It’s not easy being a parent in the digital age. You have to weigh the benefits of letting your kids use different technologies against the possible dangers these tools can involve. Kids today need to know how to communicate and navigate a digital world, but letting them have free rein online can be a recipe for disaster.

Social media is particularly difficult territory for nashville carnival games for parties parents to navigate. Peer pressure and bullying are no longer confined to school grounds and can follow kids everywhere, thanks to the phones in their pockets and the internet at their fingertips.

As a parent, you should know that kids’ and teens’ use of these social platforms can have an impact on self-esteem. Here’s how.

The Pressure to Look and Be Perfect

Social media is the perfect medium for dangerous social pressure to build. Kids feel the pressure to post photos and updates that make them look beautiful, smart, funny, and cool. Online, adolescents are constantly comparing themselves to their friends, peers, and even celebrities, causing them to feel pressure to change their hair, weight, clothes, or even interests.

Obviously, kids and teens want to share only the best parts of their lives, but this type of curation can have a negative impact on mental health. The problem with chasing perfection, of course, is that it doesn’t exist. Kids often end up with low self-esteem due to the pressure to look and be perfect online, which holds them back in other areas of their lives.

Could This “Perfect Pressure” Lead to Eating Disorders?

Unrealistic beauty standards filter into kids’ consciousness from all directions. Our society is obsessed with thinness, and social media hasn’t helped to reduce the harm that this obsession has caused. In fact, it has made it much worse.

Kids who think they aren’t thin enough in comparison with the people they interact with online often start watching their weight or dieting, which sometimes leads to disordered eating. The pressure from social media to be perfect is strong and it could be influencing some kids to develop eating disorders in an attempt to feel worthier and more beautiful.

Eating disorders are not only physically dangerous in the short term, but they can end up being a recurring issue that follows people throughout their lives. Helping kids to build a healthy relationship with food can involve reducing their social media use and cutting off harmful comparisons.

“Never Good Enough…” Depression & Anxiety From Social Media

Social media is full of unrealistic perfection. Perfectly posed or even photoshopped images of thin, beautiful young people in perfect clothes can make kids feel like they’ll never measure up to what they see online.

In addition to piling on expectations of perfection, this feeling of “never being good enough” can contribute to mental health issues like anxiety, depression, and eating disorders. Self-esteem issues grow over time and may become worse with increased social media use.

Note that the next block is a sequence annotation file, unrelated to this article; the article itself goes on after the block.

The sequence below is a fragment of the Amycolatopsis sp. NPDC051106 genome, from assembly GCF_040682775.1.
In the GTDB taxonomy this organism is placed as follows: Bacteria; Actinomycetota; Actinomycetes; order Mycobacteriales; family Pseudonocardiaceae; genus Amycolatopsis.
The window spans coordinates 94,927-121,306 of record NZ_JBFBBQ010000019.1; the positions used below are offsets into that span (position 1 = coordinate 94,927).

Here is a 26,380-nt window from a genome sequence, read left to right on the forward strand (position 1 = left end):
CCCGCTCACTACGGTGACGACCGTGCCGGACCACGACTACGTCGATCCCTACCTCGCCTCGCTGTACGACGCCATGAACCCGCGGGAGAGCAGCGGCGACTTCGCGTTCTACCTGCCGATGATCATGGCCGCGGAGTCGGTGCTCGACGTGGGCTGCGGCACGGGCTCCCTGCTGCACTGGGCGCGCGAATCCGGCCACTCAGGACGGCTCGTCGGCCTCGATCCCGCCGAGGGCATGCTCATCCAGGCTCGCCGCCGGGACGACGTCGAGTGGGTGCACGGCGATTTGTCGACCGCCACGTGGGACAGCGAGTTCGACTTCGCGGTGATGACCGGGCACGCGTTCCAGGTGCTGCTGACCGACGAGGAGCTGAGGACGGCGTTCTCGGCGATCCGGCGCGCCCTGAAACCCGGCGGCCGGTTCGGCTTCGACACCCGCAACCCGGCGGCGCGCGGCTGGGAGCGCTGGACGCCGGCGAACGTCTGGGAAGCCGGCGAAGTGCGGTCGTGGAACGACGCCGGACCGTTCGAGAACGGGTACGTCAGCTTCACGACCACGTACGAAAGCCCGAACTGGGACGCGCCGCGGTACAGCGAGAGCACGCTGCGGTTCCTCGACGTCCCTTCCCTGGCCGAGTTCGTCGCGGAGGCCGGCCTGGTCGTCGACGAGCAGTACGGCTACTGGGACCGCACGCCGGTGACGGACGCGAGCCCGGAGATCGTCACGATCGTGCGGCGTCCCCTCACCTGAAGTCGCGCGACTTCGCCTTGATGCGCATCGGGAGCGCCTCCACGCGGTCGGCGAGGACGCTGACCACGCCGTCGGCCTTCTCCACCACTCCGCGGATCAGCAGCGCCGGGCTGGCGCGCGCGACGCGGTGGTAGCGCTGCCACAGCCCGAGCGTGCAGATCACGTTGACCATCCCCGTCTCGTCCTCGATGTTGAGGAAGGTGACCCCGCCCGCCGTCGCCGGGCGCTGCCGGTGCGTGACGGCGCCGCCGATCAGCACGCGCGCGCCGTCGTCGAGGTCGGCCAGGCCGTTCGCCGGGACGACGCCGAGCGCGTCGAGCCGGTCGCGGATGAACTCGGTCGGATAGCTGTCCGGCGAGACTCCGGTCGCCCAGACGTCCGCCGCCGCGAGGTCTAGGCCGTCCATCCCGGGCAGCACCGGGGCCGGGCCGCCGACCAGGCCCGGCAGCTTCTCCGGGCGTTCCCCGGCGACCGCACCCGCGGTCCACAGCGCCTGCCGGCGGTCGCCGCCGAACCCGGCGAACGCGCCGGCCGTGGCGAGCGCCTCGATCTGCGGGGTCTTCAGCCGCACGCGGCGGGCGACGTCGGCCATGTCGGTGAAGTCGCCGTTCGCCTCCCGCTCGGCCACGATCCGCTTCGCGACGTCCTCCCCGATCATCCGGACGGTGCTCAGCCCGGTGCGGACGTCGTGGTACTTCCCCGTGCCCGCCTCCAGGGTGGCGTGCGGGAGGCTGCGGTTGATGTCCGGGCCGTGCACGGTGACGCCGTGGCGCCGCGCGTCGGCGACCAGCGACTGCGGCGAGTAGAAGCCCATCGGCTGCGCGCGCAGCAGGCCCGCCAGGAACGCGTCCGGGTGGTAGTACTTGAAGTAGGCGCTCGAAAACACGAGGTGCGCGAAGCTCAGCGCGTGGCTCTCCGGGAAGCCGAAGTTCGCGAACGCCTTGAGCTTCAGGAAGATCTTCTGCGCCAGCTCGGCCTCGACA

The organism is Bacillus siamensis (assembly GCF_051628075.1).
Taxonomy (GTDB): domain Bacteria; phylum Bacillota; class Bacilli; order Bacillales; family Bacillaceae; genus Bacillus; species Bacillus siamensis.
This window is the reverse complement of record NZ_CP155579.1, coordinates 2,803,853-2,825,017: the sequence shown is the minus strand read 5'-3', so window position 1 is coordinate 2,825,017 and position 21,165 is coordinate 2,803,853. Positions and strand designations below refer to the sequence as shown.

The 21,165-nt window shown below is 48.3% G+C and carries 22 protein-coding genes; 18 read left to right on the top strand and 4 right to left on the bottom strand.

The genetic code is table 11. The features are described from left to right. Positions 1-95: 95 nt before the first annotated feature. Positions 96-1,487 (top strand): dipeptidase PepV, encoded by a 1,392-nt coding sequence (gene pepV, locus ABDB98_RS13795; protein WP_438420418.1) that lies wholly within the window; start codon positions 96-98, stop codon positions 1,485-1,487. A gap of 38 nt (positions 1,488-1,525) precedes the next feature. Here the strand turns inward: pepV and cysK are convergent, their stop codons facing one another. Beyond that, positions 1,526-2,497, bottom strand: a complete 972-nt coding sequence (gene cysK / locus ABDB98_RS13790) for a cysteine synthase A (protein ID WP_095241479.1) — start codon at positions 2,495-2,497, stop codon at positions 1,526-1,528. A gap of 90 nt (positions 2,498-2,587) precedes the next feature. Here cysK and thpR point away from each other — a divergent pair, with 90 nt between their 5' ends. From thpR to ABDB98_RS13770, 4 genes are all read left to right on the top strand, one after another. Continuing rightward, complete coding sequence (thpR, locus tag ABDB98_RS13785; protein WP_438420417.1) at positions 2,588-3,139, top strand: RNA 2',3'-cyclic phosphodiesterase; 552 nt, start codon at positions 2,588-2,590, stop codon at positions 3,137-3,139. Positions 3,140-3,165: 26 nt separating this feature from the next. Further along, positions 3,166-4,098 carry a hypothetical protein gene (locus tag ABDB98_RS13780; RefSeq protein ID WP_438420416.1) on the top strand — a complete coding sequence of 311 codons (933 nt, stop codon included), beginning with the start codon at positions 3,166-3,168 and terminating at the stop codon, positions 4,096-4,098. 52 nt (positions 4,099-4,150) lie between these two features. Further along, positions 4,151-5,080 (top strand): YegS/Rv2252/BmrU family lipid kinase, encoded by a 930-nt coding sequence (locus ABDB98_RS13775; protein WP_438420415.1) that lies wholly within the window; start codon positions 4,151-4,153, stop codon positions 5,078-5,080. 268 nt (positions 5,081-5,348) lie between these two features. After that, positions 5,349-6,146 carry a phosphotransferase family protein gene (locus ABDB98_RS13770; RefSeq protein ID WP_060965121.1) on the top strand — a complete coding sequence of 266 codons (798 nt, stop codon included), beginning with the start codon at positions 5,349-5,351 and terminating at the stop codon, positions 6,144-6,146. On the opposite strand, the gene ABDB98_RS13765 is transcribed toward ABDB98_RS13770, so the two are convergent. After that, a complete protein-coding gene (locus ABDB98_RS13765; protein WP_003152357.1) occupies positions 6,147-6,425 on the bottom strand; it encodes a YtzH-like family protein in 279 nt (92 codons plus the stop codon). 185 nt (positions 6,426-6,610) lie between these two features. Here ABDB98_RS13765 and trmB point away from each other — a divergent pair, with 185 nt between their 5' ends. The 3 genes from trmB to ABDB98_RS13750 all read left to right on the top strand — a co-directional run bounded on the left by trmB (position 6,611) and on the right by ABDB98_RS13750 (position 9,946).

The Deadly Cycle: Sadly, Depression Can Then Lead to Overeating

Depression, self-esteem issues, and the feeling that they’ll never measure up can create a vicious ongoing cycle for kids and teens. Many kids overeat when they feel isolated, depressed, and anxious. This eventually leads to weight gain, which feeds into the original negative feelings and makes them worse.

It’s very common for people to eat junk food when they’re feeling sad or stressed. Kids with low self-esteem from social media comparison might reach for a snack when they’re feeling hopeless or down and might eventually become obese and develop physical health problems.

FOMO: Fear of Missing Out

Kids never want to feel left out of something they could be doing, especially if they see their friends having a good time on social media. The curated nature of social media means that kids have the perpetual feeling that where they are and what they’re doing is never good enough.

Fear of missing out (FOMO) causes many kids to be overly concerned with their peers’ and friends’ updates on social media. If they’re not included in social activities, their self-esteem can suffer and they may feel isolated, lonely, and obsessed with being included. FOMO can also feed into increased social media use and feelings of isolation.

Parents: You Have a Responsibility

It’s not easy to monitor and regulate your kid’s social media use, but letting them use these platforms as they wish can lead to a whole host of self-esteem and mental health issues. You have a responsibility to teach your kids how to use these tools appropriately and to understand that social media is not a representation of reality.

A child’s self-esteem impacts their confidence, happiness, and well-being. You don’t have to forbid your child nashville carnival games from using social media to keep them safe, but you do need to know your role and step up to protect them from the dangers of unattainable perfection.